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John Muir

The moon is looking down into the canyon, and how marvelously the great rocks kindle to her light! Every dome, and brow, and swelling boss touched by her white rays, glows as if lighted with snow. I am now only a mile from last night’s camp; and have been climbing and sketching all day in this difficult but instructive gorge. It is formed in the bottom of the main canyon, among the roots of Cloud’s Rest. It begins at the filled-up lake basin where I camped last night, and ends a few hundred yards above, in another basin of the same kind. The walls everywhere are craggy and vertical, and in some places they overlean. It is only from twenty to sixty feet wide, and not, though black and broken enough, the thin, crooked mouth of some mysterious abyss; but it was eroded, for in many places I saw its solid, seamless floor.

I am sitting on a big stone, against which the stream divides, and goes brawling by in rapids on both sides; half of my rock is white in the light, half in shadow. As I look from the opening jaws of this shadowy gorge, South Dome is immediately in front — high in the stars, her face turned from the moon, with the rest of her body gloriously muffled in waved folds of granite. On the left, sculptured from the main Cloud’s Rest ridge, are three magnificent rocks, sisters of the great South Dome. On the right is the massive, moonlit front of Mount Watkins, and between, low down in the furthest distance, is Sentinel Dome, girdled and darkened with forest. In the near foreground Tenaya Creek is singing against boulders that are white with snow and moonbeams. Now look back twenty yards, and you will see a waterfall fair as a spirit; the moonlight just touches it, bringing it into relief against a dark background of shadow. A little to the left, and a dozen steps this side of the fall, a flickering light marks my camp — and a precious camp it is. A huge, glacier-polished slab, falling from the smooth, glossy flank of Cloud’s Rest, happened to settle on edge against the wall of the gorge. I did not know that this slab was glacier-polished until I lighted my fire. Judge of my delight. I think it was sent here by an earthquake. It is about twelve feet square. I wish I could take it home for a hearthstone. Beneath this slab is the only place in this torrent-swept gorge where I could find sand sufficient for a bed.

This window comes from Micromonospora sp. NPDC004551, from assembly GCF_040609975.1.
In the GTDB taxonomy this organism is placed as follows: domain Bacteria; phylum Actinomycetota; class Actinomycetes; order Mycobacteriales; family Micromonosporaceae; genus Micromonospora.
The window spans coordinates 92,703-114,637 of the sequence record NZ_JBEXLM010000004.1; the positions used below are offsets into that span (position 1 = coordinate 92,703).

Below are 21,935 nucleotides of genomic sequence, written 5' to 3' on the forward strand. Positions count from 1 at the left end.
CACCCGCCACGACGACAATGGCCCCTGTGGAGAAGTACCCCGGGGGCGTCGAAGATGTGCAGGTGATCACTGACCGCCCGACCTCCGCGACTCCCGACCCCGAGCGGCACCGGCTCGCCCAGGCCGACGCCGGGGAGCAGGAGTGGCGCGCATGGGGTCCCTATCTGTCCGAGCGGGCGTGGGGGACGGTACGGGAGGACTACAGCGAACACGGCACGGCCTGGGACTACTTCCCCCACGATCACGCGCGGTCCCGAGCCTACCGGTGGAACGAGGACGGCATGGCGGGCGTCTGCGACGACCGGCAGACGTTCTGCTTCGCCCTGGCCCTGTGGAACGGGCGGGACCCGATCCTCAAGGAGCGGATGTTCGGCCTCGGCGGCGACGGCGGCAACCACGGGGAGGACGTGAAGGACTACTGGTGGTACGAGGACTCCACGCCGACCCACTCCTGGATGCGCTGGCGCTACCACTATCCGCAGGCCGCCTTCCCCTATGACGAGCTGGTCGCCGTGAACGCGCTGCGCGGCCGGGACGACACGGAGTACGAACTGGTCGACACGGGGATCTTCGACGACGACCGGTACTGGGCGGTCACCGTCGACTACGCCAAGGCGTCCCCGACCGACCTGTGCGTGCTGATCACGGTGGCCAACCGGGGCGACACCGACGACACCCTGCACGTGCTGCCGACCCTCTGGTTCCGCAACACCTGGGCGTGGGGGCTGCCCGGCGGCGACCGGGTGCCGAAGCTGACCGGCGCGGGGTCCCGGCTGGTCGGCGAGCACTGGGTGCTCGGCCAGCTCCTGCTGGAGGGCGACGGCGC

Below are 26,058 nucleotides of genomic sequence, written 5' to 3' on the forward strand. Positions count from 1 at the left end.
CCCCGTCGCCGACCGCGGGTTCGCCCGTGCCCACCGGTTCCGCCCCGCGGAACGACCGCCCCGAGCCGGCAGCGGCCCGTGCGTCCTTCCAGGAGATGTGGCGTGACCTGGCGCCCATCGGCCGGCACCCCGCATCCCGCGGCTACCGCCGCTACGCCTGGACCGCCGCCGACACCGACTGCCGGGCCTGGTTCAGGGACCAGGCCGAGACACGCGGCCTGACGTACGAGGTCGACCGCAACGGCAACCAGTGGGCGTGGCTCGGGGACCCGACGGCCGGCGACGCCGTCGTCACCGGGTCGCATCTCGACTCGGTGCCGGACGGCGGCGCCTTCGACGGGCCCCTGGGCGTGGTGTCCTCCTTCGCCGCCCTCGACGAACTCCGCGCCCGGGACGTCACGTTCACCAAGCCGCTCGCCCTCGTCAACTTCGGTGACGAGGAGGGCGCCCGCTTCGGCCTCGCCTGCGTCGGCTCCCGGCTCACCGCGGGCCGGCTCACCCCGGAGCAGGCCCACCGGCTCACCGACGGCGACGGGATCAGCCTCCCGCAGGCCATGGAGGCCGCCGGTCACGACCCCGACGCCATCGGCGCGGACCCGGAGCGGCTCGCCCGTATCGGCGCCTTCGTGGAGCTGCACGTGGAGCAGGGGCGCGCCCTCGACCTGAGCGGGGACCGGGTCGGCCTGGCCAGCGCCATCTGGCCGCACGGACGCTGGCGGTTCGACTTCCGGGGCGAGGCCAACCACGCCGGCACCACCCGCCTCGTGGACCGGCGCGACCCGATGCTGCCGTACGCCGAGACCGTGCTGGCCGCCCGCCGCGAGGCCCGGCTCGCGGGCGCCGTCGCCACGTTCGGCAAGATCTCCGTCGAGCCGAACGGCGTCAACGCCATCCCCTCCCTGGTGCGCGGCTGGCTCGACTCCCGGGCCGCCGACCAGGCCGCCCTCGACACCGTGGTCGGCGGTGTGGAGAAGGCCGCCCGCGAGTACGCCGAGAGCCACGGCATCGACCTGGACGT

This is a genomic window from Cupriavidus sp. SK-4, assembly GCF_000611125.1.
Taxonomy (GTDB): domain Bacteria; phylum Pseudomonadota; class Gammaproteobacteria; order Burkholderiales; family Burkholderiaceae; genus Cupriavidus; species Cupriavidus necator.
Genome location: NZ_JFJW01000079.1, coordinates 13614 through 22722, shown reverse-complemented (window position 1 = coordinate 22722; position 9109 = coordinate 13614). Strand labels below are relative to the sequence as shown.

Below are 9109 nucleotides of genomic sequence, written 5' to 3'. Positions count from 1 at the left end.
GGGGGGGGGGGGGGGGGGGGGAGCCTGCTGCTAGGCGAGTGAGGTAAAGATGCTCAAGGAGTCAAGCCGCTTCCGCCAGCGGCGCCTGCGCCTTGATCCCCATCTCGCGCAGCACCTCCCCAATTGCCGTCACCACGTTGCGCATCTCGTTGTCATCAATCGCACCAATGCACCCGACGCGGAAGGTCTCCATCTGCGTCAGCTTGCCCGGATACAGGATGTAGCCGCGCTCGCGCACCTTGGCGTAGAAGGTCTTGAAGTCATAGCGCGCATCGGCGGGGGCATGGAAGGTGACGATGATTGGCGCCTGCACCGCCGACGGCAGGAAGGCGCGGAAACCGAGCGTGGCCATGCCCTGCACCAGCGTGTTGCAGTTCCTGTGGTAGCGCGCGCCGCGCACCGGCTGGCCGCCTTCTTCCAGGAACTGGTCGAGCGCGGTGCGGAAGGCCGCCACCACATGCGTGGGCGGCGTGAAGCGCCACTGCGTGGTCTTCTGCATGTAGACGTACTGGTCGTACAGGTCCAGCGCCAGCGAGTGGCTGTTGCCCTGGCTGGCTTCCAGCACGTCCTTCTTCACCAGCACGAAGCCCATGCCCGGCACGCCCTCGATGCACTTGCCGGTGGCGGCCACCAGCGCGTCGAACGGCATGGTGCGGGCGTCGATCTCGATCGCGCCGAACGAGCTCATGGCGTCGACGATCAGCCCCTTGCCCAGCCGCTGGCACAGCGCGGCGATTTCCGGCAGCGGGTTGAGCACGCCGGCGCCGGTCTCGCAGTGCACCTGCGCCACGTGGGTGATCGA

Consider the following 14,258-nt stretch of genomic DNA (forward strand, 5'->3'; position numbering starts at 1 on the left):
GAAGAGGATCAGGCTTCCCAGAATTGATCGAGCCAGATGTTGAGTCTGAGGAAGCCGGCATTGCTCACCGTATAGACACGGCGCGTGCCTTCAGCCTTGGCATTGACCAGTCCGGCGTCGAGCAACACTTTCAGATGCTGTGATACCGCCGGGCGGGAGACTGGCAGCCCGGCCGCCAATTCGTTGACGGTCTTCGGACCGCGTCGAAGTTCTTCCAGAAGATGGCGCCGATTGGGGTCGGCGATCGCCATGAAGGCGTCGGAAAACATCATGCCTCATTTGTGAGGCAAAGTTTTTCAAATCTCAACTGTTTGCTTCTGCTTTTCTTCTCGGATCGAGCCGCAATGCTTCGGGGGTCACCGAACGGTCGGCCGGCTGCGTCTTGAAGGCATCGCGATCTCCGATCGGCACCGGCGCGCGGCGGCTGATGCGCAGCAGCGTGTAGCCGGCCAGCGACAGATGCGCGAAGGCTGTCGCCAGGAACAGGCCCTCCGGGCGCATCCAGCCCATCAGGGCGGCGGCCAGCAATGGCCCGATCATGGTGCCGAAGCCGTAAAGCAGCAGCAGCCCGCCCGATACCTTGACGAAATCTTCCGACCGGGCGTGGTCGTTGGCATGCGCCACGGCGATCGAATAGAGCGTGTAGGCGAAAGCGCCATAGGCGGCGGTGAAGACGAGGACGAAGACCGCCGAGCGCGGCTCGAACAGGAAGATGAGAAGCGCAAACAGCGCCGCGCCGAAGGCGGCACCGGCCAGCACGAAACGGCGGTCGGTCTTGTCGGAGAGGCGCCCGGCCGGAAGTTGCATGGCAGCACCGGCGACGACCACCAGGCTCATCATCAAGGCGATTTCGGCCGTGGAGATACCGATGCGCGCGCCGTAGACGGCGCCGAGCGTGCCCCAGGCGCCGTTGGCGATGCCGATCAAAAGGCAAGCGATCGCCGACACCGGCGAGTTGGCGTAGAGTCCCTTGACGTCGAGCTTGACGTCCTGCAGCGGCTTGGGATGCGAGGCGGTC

I expected to sleep on the boulders, for I spent most of the afternoon on the slippery wall of the canyon, endeavoring to get around this difficult part of the gorge, and was compelled to hasten down here for water before dark. I shall sleep soundly on this sand; half of it is mica. Here, wonderful to behold, are a few green stems of prickly rubus, and a tiny grass. They are here to meet us. Ay, even here in this darksome gorge, “frightened and tormented” with raging torrents and choking avalanches of snow. Can it be? As if rubus and the grass leaf were not enough of God’s tender prattle words of love, which we so much need in these mighty temples of power, yonder in the “benmost bore” are two blessed adiantums. Listen to them! How wholly infused with God is this one big word of love that we call the world! Good-night. Do you see the fire-glow on my ice-smoothed slab, and on my two ferns and the rubus and grass panicles? And do you hear how sweet a sleep-song the fall and cascades are singing?